Japanese occupation of Alaska

Pretty much every single American knows about Pearl Harbor. The Japanese bombed Pearl Harbor, killing thousands of people, and launching America into WW2.

Most people think that this was the only attack on American soil. But the Japanese actually occupied American soil in Alaska. The US attempt to reclaim it is known as the Forgotten Battle.

The Japanese believed that by seizing control of the Aleutian islands of Alaska, they could prevent a US attack from the Northern Pacific. They believed it was as incredibly important strategic location.

On June 6th, 1942, a small force of 500 Japanese soldiers was sent to Kiska, an Alaskan island. The island was only populated by a 10-man US Navy Weather Detachment and their six dogs. The force of 500 Japanese soldiers took them completely by surprise and took control of the island. Shortly after, they took control of the neighboring island of Attu. The Japanese force slowly grew to over 5000 soldiers.

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The US was outraged. Pearl Harbor was very fresh in everyone’s minds, and the idea of Japanese soldiers on America soil was unacceptable.

America quickly drew up a plan to reclaim it called the Aleutian Campaign.

Sadly, the plan wouldn’t go into effect for some time. America was still reeling from the attack on Pearl Harbor, and most of their resources were put towards building their fleet and preparing for war in Europe. A few bombing raids were conducted from nearby islands, but despite public outrage, the island were mostly ignored.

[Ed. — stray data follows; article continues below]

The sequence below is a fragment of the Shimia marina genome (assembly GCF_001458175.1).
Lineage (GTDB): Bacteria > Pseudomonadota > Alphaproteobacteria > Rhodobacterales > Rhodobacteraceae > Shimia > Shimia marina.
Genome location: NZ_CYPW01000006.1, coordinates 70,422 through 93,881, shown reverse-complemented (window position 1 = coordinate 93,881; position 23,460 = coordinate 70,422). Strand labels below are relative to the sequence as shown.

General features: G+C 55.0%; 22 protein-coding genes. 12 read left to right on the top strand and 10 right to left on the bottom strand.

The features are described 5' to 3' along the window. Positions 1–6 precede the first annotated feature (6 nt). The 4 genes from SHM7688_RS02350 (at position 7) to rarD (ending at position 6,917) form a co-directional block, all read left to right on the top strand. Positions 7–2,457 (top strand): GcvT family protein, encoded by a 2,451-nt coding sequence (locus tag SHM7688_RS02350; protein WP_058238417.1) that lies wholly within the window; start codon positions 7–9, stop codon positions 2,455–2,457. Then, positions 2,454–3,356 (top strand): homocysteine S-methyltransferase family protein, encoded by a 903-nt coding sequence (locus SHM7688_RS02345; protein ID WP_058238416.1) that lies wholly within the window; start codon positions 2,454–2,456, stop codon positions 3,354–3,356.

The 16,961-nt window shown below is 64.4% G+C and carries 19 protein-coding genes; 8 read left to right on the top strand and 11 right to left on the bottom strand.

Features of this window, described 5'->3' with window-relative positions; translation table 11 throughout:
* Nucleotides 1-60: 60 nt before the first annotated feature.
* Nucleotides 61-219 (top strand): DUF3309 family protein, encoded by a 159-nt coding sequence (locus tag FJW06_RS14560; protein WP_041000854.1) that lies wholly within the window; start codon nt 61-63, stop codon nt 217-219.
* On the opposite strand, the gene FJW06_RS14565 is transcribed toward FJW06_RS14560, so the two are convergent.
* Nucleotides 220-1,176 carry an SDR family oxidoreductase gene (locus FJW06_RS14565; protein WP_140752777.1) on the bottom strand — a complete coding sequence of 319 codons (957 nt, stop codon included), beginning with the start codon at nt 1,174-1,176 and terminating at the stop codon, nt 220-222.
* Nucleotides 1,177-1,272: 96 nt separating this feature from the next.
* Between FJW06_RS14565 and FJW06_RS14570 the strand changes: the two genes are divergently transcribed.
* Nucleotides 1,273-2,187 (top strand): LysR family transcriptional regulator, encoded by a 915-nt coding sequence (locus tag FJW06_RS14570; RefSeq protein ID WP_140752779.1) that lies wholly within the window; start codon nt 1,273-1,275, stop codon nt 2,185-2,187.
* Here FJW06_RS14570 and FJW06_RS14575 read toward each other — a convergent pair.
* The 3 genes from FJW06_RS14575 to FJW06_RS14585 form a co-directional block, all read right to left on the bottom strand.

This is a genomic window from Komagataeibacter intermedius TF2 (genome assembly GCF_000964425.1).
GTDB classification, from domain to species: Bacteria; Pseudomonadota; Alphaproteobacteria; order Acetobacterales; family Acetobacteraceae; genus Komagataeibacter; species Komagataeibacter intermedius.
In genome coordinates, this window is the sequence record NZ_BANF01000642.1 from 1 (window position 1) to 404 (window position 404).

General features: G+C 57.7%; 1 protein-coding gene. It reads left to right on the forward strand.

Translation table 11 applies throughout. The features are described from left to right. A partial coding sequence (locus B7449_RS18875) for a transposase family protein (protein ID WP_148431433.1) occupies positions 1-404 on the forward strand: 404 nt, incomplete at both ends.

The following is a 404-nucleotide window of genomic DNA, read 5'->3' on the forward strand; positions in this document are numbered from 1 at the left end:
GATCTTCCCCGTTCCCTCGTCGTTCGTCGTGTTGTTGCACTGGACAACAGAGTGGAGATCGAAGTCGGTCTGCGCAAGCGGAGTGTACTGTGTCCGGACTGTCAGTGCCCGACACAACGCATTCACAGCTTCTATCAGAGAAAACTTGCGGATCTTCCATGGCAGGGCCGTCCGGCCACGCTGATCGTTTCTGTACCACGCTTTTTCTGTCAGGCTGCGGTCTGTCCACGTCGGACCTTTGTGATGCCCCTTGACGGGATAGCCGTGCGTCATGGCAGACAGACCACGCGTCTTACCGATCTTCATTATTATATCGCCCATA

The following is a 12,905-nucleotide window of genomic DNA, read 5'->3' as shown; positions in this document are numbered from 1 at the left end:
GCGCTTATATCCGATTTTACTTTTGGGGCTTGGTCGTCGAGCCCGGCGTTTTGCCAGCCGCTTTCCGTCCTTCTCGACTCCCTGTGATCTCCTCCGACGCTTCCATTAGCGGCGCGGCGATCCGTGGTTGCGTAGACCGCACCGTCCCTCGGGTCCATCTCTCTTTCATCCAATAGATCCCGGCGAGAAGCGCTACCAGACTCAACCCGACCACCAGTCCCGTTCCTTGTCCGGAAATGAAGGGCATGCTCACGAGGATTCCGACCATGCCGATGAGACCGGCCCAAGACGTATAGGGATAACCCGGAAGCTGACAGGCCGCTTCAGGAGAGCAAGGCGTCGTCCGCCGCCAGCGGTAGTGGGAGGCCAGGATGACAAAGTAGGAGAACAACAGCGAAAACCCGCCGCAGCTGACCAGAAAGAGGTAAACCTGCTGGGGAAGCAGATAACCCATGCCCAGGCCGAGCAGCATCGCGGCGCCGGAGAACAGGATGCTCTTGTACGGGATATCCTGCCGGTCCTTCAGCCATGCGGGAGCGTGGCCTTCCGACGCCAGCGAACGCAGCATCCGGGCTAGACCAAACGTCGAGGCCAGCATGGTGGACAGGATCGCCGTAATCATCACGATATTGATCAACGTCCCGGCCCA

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Once January 1943 came around, the US effort became much more intense. The US had built up a force of 94,000 soldiers in the Alaska command.

By March, the US had created a debilitating blockade of Kiska and Attu. When supply ships were spotted by American patrol ships, they engaged in a battle known as the Battle of the Komandorski Islands. The Japanese fleet outnumbered the Americans fleet, and inflicted serious damage. The Japanese unexpectedly withdrew, fearing the arrival of US bombers, as well as running low on fuel and ammunition.

After several weeks of bombing runs, the US sent a force of 11,000 men to reclaim the land. The Japanese retreated to higher ground, instead of attacking the incoming force.

America equipment was ill suited for the harsh weather, and more soldiers died of frostbite and disease than enemy fire.

After weeks of continued advancement, the Americans had cornered the Japanese in one corner of the island. Knowing they were doomed, the Japanese tried a Banzai charge as a last resort. A banzai charge involves a massive wave of infantry charging toward the enemy. The charge ultimately failed. Two days later, the US took control of the island. About 2,000 Japanese died, as well as 1,000 American deaths.

The Battle of Attu was the only land battle of WW2 fought on US soil. Since the War of 1812, this was the only battle against a foreign nation fought on American soil

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